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Finding the right title for noting down some of the ideas arisen during any seminar is difficult. Finding an unique title for summarizing some of the key aspects of George Siemens’ and Alejandro Piscitelli’s presentations during the VI International Seminar of the UNESCO Chair in e-Learning about Open Social Learning seems me impossible, specially when my intention is to collect some personal ideas and relations their speaches have suggested me rather than writting a proper report about the event. In short, this is the reason why I’ve decided to name the posts about the seminar under the label “Open Social Learning Bits”.

Anyway, despite these initial words, titles matter and can/should be helpful. So, is fair that, despite my subjective approach, I include the titles of the presentations I’m referring to:

George Siemens:

Connectivism: Socializing Open Learning.

Briefly, the aspects in which I want to focus of George Siemens’ presentation are sensemaking and the idea that “the social” is understood as something continuosly build. According to Siemens, sensemaking is defined as the ability to participate in the place we live meaningfully. Taking into account the strenght paid to connections (rather than networks) in connectivism, it seems that connections are a key issue of sensemaking. Here there is educators’ power as “the way they design the course determines the kind of connections that are build”. However as it has been also mentioned, educators don’t have the last word as learners adapt their own connections to what they feel meaningful for their context. After this, Open Social Learning should be:

-Responsive to needs of individuals.

– Adaptative.

– Fluid, variable and contextualized.

Up to here there’s a very short summary of his presentation. From here, there are some questions I haven’t manage to answer. First, I’ve some doubts about sensemaking definition. Can sensemaking be defined as just building connections? What’s the difference between learning and sensemaking? How can an educator promote a critical attitude that affects sensemaking processes? Sometimes I have the feeling that too much attention is focused on technology, but not in questionning it (why we use a certain tool, what it implies, but overall what are we – as learners – supposed to learn and why) by using that technology.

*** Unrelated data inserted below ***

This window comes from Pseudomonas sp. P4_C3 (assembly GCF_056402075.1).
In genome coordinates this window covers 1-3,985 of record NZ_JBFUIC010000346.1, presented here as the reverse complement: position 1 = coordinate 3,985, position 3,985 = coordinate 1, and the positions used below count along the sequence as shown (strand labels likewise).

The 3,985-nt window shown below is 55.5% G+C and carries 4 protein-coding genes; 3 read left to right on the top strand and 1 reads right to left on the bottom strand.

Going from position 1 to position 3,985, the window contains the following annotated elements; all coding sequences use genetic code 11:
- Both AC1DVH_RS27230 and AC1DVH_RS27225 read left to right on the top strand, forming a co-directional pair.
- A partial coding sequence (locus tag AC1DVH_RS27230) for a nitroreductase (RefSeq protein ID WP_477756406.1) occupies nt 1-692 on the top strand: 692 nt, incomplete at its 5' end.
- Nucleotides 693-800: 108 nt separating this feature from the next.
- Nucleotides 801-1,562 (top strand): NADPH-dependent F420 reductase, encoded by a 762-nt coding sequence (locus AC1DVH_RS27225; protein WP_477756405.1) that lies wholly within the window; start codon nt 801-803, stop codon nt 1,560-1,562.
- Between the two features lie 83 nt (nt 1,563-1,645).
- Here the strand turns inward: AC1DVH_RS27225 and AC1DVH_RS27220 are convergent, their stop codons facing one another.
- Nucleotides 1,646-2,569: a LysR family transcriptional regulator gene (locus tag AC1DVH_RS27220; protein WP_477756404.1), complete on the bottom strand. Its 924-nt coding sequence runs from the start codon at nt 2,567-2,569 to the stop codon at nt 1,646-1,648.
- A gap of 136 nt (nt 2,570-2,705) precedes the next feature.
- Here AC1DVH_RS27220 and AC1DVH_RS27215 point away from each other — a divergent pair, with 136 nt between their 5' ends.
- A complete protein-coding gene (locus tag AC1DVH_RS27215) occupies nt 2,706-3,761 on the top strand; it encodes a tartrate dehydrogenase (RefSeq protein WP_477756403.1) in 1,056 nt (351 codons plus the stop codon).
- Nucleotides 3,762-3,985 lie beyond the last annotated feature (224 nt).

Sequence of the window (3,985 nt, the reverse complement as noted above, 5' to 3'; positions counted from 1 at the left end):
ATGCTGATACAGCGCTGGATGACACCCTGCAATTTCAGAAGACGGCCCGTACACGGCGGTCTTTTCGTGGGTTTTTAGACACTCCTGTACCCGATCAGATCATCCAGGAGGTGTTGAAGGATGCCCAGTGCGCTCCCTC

On the other hand, there are some questions dealing with the practical implementation of this connectivist approach of Open Social Learning. What should be the role of educators? How could encourage students building connections? Are all connections equally valid in a specific learning context? How this approach woul affect big institutions such as universities?

Alejandro Piscitelli:

The Facebook Project. Edupunk and the redesign of power/knowledge relations in a public university setting.

Trying to keep brief, Piscitelli’s presentation narrates the use of Facebook as a way to break traditional teaching paradigm (teacher’s monologue with low or nule students’ participation). Inspiration for this educational approach can be found in edupunks’ ideas, connectivism as well as the idea of fun applied to education and learning (please, visit, it’s worth – at least to have a good time). Main key issues for the use of facebook in class have been listed as the following: